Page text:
My family, however, was found to have placed an entirely different value on the aspect of a family system. The members of my family unit were found to be under the age of 32, and we were from a single-parent household. The members indicated no close ties with any members of the family and did not participate in any family activities unless on a special occasion such as festive celebrations. Furthermore, they were self-reliant and did not subscribe to any extended family connections. The members considered their personal and close friends as their main support system, and it is our friends who primarily influence our pursuit of health maintenance.
The aspect of understanding the value that patients place on the family unit can, therefore, provide the nurse with insights into different interventions regarding providing given care. The interventions may include integrating a support system that includes a close friend or family member.
Health protection is greatly influenced by cultural and religious beliefs since it is an aspect of health promotion. The Hispanic family expressed great devotion to Catholic beliefs, which were evident in weekly church attendance, daily reading of the Bible, and prayers. According to Askim-Lovseth & Aldana (2010), any family's religious beliefs often form a part of its value system regarding illness and health. Therefore, the Hispanic culture as a whole often combines the aspect of religion with a strong, spiritual belief in the supernatural. In the same manner, the American family of European origin expressed specific cultural and religious beliefs about illness and healthcare. The family believes that any individual's state of health is influenced by how harmoniously this individual lives with the surrounding nature. Therefore, an illness occurs when there is a conflict between an individual and the supernatural or natural forces.
According to the authors' young family, the main driving forces behind health protection are the aspects of youth and invincibility. According to Gough, Fry, Grogan, & Conner (2009), the defense of an individual against an illness does not factor in the daily lives of young people, since youth considers disease to be inconceivable and insubstantial for young bodies. The knowledge of the patients' views and beliefs about health and prevention of diseases is crucial for a nurse, as it determines future interventions that incorporate religious beliefs, values, care protection plans, and general views of the patient (Edelman, Mandle, & Kudzma, 2013).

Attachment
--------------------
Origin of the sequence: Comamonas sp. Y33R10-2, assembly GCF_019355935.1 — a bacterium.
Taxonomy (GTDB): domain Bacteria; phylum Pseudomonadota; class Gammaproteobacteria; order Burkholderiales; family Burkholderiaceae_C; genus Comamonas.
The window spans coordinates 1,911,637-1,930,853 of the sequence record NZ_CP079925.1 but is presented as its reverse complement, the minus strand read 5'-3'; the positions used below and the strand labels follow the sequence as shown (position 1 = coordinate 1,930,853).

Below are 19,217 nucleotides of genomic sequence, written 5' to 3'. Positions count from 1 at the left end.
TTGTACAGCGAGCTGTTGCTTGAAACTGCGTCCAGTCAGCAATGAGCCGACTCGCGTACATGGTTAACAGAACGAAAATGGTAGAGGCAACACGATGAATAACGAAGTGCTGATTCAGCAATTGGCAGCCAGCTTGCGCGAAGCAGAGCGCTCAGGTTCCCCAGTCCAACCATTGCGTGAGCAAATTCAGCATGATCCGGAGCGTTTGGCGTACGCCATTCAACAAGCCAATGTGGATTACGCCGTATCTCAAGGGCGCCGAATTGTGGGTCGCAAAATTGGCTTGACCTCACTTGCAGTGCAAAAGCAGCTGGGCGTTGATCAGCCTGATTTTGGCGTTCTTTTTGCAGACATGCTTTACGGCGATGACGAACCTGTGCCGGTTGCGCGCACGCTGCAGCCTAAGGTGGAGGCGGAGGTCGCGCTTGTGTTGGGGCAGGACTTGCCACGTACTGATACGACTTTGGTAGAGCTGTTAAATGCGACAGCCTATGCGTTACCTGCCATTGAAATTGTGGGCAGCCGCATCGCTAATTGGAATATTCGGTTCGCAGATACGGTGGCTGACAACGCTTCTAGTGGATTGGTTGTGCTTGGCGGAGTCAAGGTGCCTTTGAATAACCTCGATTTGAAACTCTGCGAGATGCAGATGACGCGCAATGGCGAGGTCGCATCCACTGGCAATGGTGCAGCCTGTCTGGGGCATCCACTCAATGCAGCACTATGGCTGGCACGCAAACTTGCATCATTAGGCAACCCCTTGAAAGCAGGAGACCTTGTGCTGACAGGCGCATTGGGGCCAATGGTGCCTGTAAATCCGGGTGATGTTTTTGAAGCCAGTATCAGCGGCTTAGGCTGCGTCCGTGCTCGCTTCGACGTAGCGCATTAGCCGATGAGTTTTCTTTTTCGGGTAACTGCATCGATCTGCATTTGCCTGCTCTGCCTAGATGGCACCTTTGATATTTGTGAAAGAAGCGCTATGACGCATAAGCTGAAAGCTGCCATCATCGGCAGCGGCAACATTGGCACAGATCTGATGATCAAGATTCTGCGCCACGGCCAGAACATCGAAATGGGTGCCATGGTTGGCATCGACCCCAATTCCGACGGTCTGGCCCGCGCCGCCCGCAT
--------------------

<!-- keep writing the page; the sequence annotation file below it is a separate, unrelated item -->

The three families share similar views on health-related issues, especially on health restoration. All of the families stated that growing with friends of the same religious and ethnic background enabled them to integrate into the social system and engage in ethnic activities. Such activities include athletics and gymnastics, which restore physical health extremely well. Regarding spiritual health restoration, the three families subscribe to different religions, which encompass weekly and daily prayers that restore their spiritual wellbeing.
The main barrier towards improving the health status amongst various ethnic groups often lies in the incongruent attitudes and beliefs that exist among different ethnic cultures of patients and healthcare providers. Thus, healthcare providers need to adjust their response rate to cover the cultural beliefs and values of different people within their jurisdiction to enhance care delivery. The three families that were interviewed all ascribed to different ethnic beliefs regarding health, but at the same time shared certain similarities. Therefore, it is imperative for a nurse who wants to administer holistic patient care to understand the patients' cultures.